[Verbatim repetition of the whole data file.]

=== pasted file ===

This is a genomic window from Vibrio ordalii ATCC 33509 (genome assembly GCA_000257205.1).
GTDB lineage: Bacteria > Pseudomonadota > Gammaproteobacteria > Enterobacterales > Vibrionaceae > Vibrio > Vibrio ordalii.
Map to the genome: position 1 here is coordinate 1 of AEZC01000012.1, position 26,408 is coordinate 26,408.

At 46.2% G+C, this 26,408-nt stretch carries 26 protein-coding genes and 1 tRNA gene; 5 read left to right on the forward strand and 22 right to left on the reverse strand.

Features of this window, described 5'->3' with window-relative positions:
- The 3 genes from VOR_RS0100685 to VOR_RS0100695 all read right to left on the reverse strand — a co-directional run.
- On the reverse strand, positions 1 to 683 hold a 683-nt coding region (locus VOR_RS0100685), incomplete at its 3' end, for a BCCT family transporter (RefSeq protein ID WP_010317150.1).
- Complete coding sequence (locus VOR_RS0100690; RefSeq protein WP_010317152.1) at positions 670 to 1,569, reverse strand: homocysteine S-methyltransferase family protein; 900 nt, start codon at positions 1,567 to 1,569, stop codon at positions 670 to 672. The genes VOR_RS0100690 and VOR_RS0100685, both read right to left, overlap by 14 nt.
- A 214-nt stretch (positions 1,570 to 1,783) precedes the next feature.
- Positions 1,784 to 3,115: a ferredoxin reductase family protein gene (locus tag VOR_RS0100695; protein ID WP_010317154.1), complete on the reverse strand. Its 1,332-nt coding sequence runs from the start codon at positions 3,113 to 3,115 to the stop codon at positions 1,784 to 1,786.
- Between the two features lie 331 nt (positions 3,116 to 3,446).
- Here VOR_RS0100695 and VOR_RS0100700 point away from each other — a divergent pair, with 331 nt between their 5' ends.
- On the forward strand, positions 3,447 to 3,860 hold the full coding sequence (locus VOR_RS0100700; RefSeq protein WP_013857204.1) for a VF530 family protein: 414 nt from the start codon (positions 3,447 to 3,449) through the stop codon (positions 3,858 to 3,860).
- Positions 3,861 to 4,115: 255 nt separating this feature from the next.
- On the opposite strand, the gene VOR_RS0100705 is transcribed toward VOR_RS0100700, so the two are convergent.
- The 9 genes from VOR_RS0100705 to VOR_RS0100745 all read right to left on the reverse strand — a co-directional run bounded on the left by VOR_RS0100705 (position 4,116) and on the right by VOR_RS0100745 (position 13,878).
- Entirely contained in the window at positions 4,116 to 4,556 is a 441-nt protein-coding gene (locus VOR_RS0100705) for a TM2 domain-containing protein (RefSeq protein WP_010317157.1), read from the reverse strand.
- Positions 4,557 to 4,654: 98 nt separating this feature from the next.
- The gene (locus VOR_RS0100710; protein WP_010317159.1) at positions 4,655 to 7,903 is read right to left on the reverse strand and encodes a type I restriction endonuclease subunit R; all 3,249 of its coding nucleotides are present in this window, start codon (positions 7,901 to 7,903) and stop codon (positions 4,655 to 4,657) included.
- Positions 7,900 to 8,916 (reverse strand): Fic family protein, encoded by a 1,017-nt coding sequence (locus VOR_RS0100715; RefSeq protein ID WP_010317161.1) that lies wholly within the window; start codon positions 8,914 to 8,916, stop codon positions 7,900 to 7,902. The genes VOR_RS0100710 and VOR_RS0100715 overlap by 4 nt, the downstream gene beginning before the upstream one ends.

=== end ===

This is a genomic window from Vibrio ordalii ATCC 33509 (genome assembly GCA_000257205.1).
GTDB lineage: Bacteria > Pseudomonadota > Gammaproteobacteria > Enterobacterales > Vibrionaceae > Vibrio > Vibrio ordalii.
Map to the genome: position 1 here is coordinate 1 of AEZC01000012.1, position 26,408 is coordinate 26,408.

At 46.2% G+C, this 26,408-nt stretch carries 26 protein-coding genes and 1 tRNA gene; 5 read left to right on the forward strand and 22 right to left on the reverse strand.

Features of this window, described 5'->3' with window-relative positions:
- The 3 genes from VOR_RS0100685 to VOR_RS0100695 all read right to left on the reverse strand — a co-directional run.
- On the reverse strand, positions 1 to 683 hold a 683-nt coding region (locus VOR_RS0100685), incomplete at its 3' end, for a BCCT family transporter (RefSeq protein ID WP_010317150.1).
- Complete coding sequence (locus VOR_RS0100690; RefSeq protein WP_010317152.1) at positions 670 to 1,569, reverse strand: homocysteine S-methyltransferase family protein; 900 nt, start codon at positions 1,567 to 1,569, stop codon at positions 670 to 672. The genes VOR_RS0100690 and VOR_RS0100685, both read right to left, overlap by 14 nt.
- A 214-nt stretch (positions 1,570 to 1,783) precedes the next feature.
- Positions 1,784 to 3,115: a ferredoxin reductase family protein gene (locus tag VOR_RS0100695; protein ID WP_010317154.1), complete on the reverse strand. Its 1,332-nt coding sequence runs from the start codon at positions 3,113 to 3,115 to the stop codon at positions 1,784 to 1,786.
- Between the two features lie 331 nt (positions 3,116 to 3,446).
- Here VOR_RS0100695 and VOR_RS0100700 point away from each other — a divergent pair, with 331 nt between their 5' ends.
- On the forward strand, positions 3,447 to 3,860 hold the full coding sequence (locus VOR_RS0100700; RefSeq protein WP_013857204.1) for a VF530 family protein: 414 nt from the start codon (positions 3,447 to 3,449) through the stop codon (positions 3,858 to 3,860).
- Positions 3,861 to 4,115: 255 nt separating this feature from the next.
- On the opposite strand, the gene VOR_RS0100705 is transcribed toward VOR_RS0100700, so the two are convergent.
- The 9 genes from VOR_RS0100705 to VOR_RS0100745 all read right to left on the reverse strand — a co-directional run bounded on the left by VOR_RS0100705 (position 4,116) and on the right by VOR_RS0100745 (position 13,878).
- Entirely contained in the window at positions 4,116 to 4,556 is a 441-nt protein-coding gene (locus VOR_RS0100705) for a TM2 domain-containing protein (RefSeq protein WP_010317157.1), read from the reverse strand.
- Positions 4,557 to 4,654: 98 nt separating this feature from the next.
- The gene (locus VOR_RS0100710; protein WP_010317159.1) at positions 4,655 to 7,903 is read right to left on the reverse strand and encodes a type I restriction endonuclease subunit R; all 3,249 of its coding nucleotides are present in this window, start codon (positions 7,901 to 7,903) and stop codon (positions 4,655 to 4,657) included.
- Positions 7,900 to 8,916 (reverse strand): Fic family protein, encoded by a 1,017-nt coding sequence (locus VOR_RS0100715; RefSeq protein ID WP_010317161.1) that lies wholly within the window; start codon positions 8,914 to 8,916, stop codon positions 7,900 to 7,902. The genes VOR_RS0100710 and VOR_RS0100715 overlap by 4 nt, the downstream gene beginning before the upstream one ends.